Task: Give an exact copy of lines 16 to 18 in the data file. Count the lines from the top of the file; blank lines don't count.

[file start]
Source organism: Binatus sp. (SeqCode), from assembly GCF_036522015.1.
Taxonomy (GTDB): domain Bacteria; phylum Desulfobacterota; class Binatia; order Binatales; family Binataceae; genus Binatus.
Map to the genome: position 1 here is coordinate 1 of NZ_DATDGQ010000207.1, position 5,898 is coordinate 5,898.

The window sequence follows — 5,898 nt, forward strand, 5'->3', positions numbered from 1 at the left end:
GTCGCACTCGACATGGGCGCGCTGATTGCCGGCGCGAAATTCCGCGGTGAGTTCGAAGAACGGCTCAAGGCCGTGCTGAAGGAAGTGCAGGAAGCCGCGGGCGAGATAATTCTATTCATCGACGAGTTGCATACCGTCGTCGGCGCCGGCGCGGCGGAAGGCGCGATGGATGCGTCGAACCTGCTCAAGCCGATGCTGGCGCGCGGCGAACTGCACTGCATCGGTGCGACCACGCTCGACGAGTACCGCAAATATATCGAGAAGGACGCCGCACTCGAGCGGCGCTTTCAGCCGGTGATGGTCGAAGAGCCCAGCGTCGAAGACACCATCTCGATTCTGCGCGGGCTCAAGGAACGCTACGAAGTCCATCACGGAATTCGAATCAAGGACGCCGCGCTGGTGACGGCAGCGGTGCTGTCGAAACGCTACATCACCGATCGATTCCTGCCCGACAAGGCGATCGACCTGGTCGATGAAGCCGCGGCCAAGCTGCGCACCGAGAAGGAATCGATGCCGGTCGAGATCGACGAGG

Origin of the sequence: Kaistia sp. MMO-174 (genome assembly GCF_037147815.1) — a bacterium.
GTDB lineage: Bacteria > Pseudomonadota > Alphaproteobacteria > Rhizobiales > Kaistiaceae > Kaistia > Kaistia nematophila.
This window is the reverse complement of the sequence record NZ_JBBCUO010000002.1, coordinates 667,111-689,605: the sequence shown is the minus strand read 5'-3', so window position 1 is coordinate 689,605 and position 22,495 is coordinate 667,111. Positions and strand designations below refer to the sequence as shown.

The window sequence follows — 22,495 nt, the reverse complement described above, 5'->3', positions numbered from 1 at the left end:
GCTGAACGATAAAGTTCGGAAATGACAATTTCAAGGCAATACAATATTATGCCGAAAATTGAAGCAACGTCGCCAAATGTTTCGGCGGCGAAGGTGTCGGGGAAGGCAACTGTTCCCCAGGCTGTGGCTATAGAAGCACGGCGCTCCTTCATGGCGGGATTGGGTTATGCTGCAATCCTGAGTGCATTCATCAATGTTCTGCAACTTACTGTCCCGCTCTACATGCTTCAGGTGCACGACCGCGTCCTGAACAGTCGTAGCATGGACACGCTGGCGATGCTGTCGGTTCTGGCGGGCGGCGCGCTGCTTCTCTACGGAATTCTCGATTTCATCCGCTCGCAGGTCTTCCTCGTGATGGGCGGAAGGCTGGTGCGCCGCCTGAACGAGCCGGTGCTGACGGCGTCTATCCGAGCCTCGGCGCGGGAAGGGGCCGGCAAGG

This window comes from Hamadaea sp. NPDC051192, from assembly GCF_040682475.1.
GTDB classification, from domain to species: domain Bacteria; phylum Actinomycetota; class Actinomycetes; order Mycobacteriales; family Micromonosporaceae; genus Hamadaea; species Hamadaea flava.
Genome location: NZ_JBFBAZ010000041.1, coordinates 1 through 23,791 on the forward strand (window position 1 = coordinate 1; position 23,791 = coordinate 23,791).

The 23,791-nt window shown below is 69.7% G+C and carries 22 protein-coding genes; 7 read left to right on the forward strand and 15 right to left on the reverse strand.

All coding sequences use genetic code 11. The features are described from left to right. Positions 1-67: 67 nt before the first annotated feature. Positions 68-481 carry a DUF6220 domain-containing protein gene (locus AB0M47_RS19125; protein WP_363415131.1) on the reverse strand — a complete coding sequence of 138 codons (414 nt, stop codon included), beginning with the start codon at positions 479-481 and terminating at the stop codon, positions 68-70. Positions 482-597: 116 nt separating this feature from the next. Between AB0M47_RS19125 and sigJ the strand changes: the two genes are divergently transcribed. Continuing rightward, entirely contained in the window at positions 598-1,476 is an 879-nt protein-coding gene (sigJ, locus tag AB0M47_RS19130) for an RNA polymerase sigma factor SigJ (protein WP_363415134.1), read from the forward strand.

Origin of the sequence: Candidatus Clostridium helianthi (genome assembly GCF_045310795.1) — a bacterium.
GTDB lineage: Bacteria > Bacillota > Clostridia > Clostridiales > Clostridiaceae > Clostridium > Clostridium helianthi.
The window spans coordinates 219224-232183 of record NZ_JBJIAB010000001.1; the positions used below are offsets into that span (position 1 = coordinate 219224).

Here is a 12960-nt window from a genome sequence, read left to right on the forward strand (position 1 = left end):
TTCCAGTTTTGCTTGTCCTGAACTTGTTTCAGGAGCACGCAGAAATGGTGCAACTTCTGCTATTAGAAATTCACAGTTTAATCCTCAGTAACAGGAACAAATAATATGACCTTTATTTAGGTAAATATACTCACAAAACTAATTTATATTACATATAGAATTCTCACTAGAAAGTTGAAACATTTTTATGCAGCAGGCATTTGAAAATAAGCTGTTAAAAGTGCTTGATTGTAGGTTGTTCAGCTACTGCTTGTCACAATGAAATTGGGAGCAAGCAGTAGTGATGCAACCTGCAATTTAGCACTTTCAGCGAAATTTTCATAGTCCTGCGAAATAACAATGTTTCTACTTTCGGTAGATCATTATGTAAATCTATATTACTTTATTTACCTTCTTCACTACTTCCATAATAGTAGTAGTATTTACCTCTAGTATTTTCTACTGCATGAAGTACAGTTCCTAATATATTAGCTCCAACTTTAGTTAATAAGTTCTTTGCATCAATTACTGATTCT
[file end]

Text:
Origin of the sequence: Candidatus Clostridium helianthi (genome assembly GCF_045310795.1) — a bacterium.
GTDB lineage: Bacteria > Bacillota > Clostridia > Clostridiales > Clostridiaceae > Clostridium > Clostridium helianthi.
The window spans coordinates 219224-232183 of record NZ_JBJIAB010000001.1; the positions used below are offsets into that span (position 1 = coordinate 219224).